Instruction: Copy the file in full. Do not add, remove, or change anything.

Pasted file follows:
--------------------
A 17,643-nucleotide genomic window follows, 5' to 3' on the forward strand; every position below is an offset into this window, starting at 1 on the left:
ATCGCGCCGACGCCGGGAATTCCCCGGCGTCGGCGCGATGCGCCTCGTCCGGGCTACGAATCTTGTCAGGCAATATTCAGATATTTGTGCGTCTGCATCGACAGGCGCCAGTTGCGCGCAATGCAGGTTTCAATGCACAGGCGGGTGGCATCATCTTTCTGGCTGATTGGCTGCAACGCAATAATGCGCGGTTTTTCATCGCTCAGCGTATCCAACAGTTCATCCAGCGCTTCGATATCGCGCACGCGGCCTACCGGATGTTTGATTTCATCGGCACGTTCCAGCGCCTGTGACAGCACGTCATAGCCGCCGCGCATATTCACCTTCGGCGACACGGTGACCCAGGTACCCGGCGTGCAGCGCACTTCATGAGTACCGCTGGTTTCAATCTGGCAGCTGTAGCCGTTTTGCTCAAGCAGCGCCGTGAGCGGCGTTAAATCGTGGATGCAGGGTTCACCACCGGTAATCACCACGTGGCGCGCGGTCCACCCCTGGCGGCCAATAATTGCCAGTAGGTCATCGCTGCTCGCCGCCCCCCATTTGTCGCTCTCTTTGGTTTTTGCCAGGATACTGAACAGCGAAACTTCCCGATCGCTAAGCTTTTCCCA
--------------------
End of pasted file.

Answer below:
A 17,643-nucleotide genomic window follows, 5' to 3' on the forward strand; every position below is an offset into this window, starting at 1 on the left:
ATCGCGCCGACGCCGGGAATTCCCCGGCGTCGGCGCGATGCGCCTCGTCCGGGCTACGAATCTTGTCAGGCAATATTCAGATATTTGTGCGTCTGCATCGACAGGCGCCAGTTGCGCGCAATGCAGGTTTCAATGCACAGGCGGGTGGCATCATCTTTCTGGCTGATTGGCTGCAACGCAATAATGCGCGGTTTTTCATCGCTCAGCGTATCCAACAGTTCATCCAGCGCTTCGATATCGCGCACGCGGCCTACCGGATGTTTGATTTCATCGGCACGTTCCAGCGCCTGTGACAGCACGTCATAGCCGCCGCGCATATTCACCTTCGGCGACACGGTGACCCAGGTACCCGGCGTGCAGCGCACTTCATGAGTACCGCTGGTTTCAATCTGGCAGCTGTAGCCGTTTTGCTCAAGCAGCGCCGTGAGCGGCGTTAAATCGTGGATGCAGGGTTCACCACCGGTAATCACCACGTGGCGCGCGGTCCACCCCTGGCGGCCAATAATTGCCAGTAGGTCATCGCTGCTCGCCGCCCCCCATTTGTCGCTCTCTTTGGTTTTTGCCAGGATACTGAACAGCGAAACTTCCCGATCGCTAAGCTTTTCCCA